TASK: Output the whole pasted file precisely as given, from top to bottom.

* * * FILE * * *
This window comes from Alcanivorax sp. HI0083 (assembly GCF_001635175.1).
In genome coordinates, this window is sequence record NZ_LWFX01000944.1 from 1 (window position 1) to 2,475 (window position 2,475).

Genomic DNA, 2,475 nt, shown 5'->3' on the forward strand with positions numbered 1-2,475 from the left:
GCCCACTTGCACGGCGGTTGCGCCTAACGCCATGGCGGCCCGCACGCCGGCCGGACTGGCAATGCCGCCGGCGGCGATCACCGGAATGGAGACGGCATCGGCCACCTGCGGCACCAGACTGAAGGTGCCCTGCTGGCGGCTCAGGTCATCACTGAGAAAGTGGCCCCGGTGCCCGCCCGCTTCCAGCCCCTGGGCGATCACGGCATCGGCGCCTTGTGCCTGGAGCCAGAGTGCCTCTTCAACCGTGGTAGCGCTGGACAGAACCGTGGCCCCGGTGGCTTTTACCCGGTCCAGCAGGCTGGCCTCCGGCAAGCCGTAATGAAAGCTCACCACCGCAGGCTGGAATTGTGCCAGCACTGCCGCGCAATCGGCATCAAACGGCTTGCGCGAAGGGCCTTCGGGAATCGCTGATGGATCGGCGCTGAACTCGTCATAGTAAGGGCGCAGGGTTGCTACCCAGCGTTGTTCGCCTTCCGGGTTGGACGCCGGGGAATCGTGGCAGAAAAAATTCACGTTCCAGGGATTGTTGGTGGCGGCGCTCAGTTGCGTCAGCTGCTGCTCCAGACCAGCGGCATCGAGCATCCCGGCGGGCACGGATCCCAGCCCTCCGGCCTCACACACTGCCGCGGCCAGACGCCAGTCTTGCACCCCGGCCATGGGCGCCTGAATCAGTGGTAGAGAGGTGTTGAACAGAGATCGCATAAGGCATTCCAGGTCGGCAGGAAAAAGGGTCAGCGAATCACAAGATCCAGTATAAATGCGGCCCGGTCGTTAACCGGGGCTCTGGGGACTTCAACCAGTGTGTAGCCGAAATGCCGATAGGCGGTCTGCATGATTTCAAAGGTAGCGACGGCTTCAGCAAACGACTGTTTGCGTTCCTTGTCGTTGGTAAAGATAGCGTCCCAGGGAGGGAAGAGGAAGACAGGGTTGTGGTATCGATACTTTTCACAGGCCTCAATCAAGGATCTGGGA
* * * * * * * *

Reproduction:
This window comes from Alcanivorax sp. HI0083 (assembly GCF_001635175.1).
In genome coordinates, this window is sequence record NZ_LWFX01000944.1 from 1 (window position 1) to 2,475 (window position 2,475).

Genomic DNA, 2,475 nt, shown 5'->3' on the forward strand with positions numbered 1-2,475 from the left:
GCCCACTTGCACGGCGGTTGCGCCTAACGCCATGGCGGCCCGCACGCCGGCCGGACTGGCAATGCCGCCGGCGGCGATCACCGGAATGGAGACGGCATCGGCCACCTGCGGCACCAGACTGAAGGTGCCCTGCTGGCGGCTCAGGTCATCACTGAGAAAGTGGCCCCGGTGCCCGCCCGCTTCCAGCCCCTGGGCGATCACGGCATCGGCGCCTTGTGCCTGGAGCCAGAGTGCCTCTTCAACCGTGGTAGCGCTGGACAGAACCGTGGCCCCGGTGGCTTTTACCCGGTCCAGCAGGCTGGCCTCCGGCAAGCCGTAATGAAAGCTCACCACCGCAGGCTGGAATTGTGCCAGCACTGCCGCGCAATCGGCATCAAACGGCTTGCGCGAAGGGCCTTCGGGAATCGCTGATGGATCGGCGCTGAACTCGTCATAGTAAGGGCGCAGGGTTGCTACCCAGCGTTGTTCGCCTTCCGGGTTGGACGCCGGGGAATCGTGGCAGAAAAAATTCACGTTCCAGGGATTGTTGGTGGCGGCGCTCAGTTGCGTCAGCTGCTGCTCCAGACCAGCGGCATCGAGCATCCCGGCGGGCACGGATCCCAGCCCTCCGGCCTCACACACTGCCGCGGCCAGACGCCAGTCTTGCACCCCGGCCATGGGCGCCTGAATCAGTGGTAGAGAGGTGTTGAACAGAGATCGCATAAGGCATTCCAGGTCGGCAGGAAAAAGGGTCAGCGAATCACAAGATCCAGTATAAATGCGGCCCGGTCGTTAACCGGGGCTCTGGGGACTTCAACCAGTGTGTAGCCGAAATGCCGATAGGCGGTCTGCATGATTTCAAAGGTAGCGACGGCTTCAGCAAACGACTGTTTGCGTTCCTTGTCGTTGGTAAAGATAGCGTCCCAGGGAGGGAAGAGGAAGACAGGGTTGTGGTATCGATACTTTTCACAGGCCTCAATCAAGGATCTGGGA